PS. Our first winterstorm is on its way so be prepared for some great pictures!

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4 thoughts on “A year in the books

  1. Congratulations! It occurred to me yesterday that your blog’s anniversary had arrived when you mentioned having an 11 month old. When I read that, I looked in the archives and saw that your anniversary was coming up. Oh ye of little patriotism, you have more than you realized. I mean, you did start your blog on Pearl Harbor day, after all. Speaking of anniversaries, happy 6th to you and MB. I’m not sure who you expect to angry with you. I’m certainly not. You and I may disagree on this immensely, but I have come to expect that out of you and it doesn’t bother me a bit. But I do think “empire” and “imperial” are a strong choice of words.

  2. Thanks for the post. We disagree “immensely”? Wow . . . ha ha. Yeah, at least we know where we are. Ha ha. Hey, check out this link: http://ethicsdaily.com/article_detail.cfm?AID=6317 (sorry, I couldn’t get the hyperlink to work). It’s a review of a documentary entitled, “Theologians Under Hitler” done by Lipscomb professor Lee Camp (who studied under staunch pacifist J.H. Yoder to give your fair warning). His final question is biting to my ears: “Are American churches raising disciples to new life in the Kingdom of God? Or are we raising them to pledge allegiance to a god of our own empire?”Revelation’s take on the empire was that it was the mode of operation of the devil. The empire he spoke of was of course the Roman empire. If you look at the world today, you’ve got China quickly up and coming, but really there is only one great world power: United States. I guess that doesn’t necessitate it being an “empire” but I really the term works for me. You can call it (us) what you want, but I think empire is consistent. And, outside of the U.S. I would imagine the great majority of the world counts the American spirit/sense of justice/sense of duty as imperialism. Perhaps all of them are wrong and we’re right. And we only got like two inches of snow. Those news people are full of crap.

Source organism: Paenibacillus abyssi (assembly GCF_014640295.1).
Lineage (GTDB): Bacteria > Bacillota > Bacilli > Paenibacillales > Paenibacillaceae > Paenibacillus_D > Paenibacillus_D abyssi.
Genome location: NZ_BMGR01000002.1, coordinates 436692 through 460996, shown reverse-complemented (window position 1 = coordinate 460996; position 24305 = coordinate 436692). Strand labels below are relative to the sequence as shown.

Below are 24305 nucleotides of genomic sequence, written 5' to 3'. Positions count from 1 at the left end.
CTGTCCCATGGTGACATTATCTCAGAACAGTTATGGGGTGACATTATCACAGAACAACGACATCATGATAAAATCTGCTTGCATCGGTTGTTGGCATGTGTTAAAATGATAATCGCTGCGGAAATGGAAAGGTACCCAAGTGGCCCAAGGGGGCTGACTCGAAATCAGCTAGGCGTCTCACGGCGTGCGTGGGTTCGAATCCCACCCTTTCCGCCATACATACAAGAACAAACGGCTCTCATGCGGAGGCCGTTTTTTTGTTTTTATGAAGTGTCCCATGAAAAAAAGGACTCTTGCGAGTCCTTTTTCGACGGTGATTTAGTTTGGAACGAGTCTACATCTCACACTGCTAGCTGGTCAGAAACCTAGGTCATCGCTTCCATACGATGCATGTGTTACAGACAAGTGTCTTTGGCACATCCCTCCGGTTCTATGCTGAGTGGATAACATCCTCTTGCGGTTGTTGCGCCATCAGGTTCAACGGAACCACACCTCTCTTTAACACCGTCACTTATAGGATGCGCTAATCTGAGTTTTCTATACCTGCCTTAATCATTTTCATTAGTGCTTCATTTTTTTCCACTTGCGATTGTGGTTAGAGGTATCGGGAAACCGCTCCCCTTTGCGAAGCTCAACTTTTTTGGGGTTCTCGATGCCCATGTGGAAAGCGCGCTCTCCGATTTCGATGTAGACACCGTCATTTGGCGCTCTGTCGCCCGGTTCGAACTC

3. Don’t worry Adam…I’ve got your back. I completely agree with your view. I’ve had many conversations with people about my “lack of patriotism” because I’m not a fan of the Pledge of Allegiance. I have a hard time announcing my allegiance and undying loyalty to anything but God. Allegiance is an unswerving following…at the rate our country is going, I won’t pledge my loyalty to something that will directly oppose God.Sorry…I was showing how I back you & started my own rant.

  4. To anyone reading this who does not know me, Adam and I are good friends who have known for a long time that we view politics in very different manner. But we don’t let that affect our friendship and brotherly love in Christ and I just want to make sure readers do not take my comments the wrong way.